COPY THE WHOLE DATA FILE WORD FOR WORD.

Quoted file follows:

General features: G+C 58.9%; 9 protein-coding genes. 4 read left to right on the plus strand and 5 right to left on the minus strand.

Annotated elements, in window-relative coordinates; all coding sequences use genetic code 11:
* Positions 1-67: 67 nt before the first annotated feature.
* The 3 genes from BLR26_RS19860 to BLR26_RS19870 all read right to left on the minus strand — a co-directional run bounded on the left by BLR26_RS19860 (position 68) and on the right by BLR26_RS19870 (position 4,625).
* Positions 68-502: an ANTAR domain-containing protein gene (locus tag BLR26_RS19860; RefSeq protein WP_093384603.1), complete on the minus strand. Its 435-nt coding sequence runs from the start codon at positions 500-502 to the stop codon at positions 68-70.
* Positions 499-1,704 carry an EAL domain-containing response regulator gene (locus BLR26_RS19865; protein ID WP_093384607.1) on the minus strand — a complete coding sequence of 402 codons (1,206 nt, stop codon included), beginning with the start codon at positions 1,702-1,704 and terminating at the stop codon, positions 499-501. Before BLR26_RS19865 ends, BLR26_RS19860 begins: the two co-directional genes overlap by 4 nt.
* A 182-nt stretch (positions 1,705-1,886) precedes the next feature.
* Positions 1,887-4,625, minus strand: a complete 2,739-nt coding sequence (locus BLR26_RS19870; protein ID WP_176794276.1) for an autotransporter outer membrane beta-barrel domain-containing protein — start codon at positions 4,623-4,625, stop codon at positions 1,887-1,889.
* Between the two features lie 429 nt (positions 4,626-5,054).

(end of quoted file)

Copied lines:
General features: G+C 58.9%; 9 protein-coding genes. 4 read left to right on the plus strand and 5 right to left on the minus strand.

Annotated elements, in window-relative coordinates; all coding sequences use genetic code 11:
* Positions 1-67: 67 nt before the first annotated feature.
* The 3 genes from BLR26_RS19860 to BLR26_RS19870 all read right to left on the minus strand — a co-directional run bounded on the left by BLR26_RS19860 (position 68) and on the right by BLR26_RS19870 (position 4,625).
* Positions 68-502: an ANTAR domain-containing protein gene (locus tag BLR26_RS19860; RefSeq protein WP_093384603.1), complete on the minus strand. Its 435-nt coding sequence runs from the start codon at positions 500-502 to the stop codon at positions 68-70.
* Positions 499-1,704 carry an EAL domain-containing response regulator gene (locus BLR26_RS19865; protein ID WP_093384607.1) on the minus strand — a complete coding sequence of 402 codons (1,206 nt, stop codon included), beginning with the start codon at positions 1,702-1,704 and terminating at the stop codon, positions 499-501. Before BLR26_RS19865 ends, BLR26_RS19860 begins: the two co-directional genes overlap by 4 nt.
* A 182-nt stretch (positions 1,705-1,886) precedes the next feature.
* Positions 1,887-4,625, minus strand: a complete 2,739-nt coding sequence (locus BLR26_RS19870; protein ID WP_176794276.1) for an autotransporter outer membrane beta-barrel domain-containing protein — start codon at positions 4,623-4,625, stop codon at positions 1,887-1,889.
* Between the two features lie 429 nt (positions 4,626-5,054).